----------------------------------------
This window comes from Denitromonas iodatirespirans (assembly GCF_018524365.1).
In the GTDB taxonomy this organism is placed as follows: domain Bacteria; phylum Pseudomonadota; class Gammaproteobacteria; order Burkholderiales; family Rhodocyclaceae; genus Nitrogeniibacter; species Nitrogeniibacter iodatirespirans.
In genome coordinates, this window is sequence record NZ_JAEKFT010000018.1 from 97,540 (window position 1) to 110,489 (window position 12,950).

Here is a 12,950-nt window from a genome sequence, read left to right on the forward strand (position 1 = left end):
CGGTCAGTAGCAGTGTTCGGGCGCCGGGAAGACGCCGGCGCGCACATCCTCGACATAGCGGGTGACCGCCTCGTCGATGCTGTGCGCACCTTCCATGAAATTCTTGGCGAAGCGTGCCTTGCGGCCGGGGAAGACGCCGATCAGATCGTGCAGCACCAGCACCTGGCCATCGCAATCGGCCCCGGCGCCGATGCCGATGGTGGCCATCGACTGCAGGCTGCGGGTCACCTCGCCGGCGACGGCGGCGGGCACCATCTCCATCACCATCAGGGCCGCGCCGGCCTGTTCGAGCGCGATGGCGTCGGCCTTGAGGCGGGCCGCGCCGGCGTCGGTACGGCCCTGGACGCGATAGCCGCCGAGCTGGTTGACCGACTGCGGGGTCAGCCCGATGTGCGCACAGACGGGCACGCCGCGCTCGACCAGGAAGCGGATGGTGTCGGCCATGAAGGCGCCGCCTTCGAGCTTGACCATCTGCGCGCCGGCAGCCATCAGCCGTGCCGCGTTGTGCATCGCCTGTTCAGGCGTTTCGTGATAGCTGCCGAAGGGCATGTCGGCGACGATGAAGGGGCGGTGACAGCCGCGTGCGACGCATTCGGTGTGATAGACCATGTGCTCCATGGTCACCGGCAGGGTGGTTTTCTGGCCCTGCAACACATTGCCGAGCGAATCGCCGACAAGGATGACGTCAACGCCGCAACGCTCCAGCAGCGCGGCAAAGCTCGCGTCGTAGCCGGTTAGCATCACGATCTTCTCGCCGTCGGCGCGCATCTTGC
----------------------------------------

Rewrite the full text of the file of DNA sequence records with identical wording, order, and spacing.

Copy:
This window comes from Denitromonas iodatirespirans (assembly GCF_018524365.1).
In the GTDB taxonomy this organism is placed as follows: domain Bacteria; phylum Pseudomonadota; class Gammaproteobacteria; order Burkholderiales; family Rhodocyclaceae; genus Nitrogeniibacter; species Nitrogeniibacter iodatirespirans.
In genome coordinates, this window is sequence record NZ_JAEKFT010000018.1 from 97,540 (window position 1) to 110,489 (window position 12,950).

Here is a 12,950-nt window from a genome sequence, read left to right on the forward strand (position 1 = left end):
CGGTCAGTAGCAGTGTTCGGGCGCCGGGAAGACGCCGGCGCGCACATCCTCGACATAGCGGGTGACCGCCTCGTCGATGCTGTGCGCACCTTCCATGAAATTCTTGGCGAAGCGTGCCTTGCGGCCGGGGAAGACGCCGATCAGATCGTGCAGCACCAGCACCTGGCCATCGCAATCGGCCCCGGCGCCGATGCCGATGGTGGCCATCGACTGCAGGCTGCGGGTCACCTCGCCGGCGACGGCGGCGGGCACCATCTCCATCACCATCAGGGCCGCGCCGGCCTGTTCGAGCGCGATGGCGTCGGCCTTGAGGCGGGCCGCGCCGGCGTCGGTACGGCCCTGGACGCGATAGCCGCCGAGCTGGTTGACCGACTGCGGGGTCAGCCCGATGTGCGCACAGACGGGCACGCCGCGCTCGACCAGGAAGCGGATGGTGTCGGCCATGAAGGCGCCGCCTTCGAGCTTGACCATCTGCGCGCCGGCAGCCATCAGCCGTGCCGCGTTGTGCATCGCCTGTTCAGGCGTTTCGTGATAGCTGCCGAAGGGCATGTCGGCGACGATGAAGGGGCGGTGACAGCCGCGTGCGACGCATTCGGTGTGATAGACCATGTGCTCCATGGTCACCGGCAGGGTGGTTTTCTGGCCCTGCAACACATTGCCGAGCGAATCGCCGACAAGGATGACGTCAACGCCGCAACGCTCCAGCAGCGCGGCAAAGCTCGCGTCGTAGCCGGTTAGCATCACGATCTTCTCGCCGTCGGCGCGCATCTTGC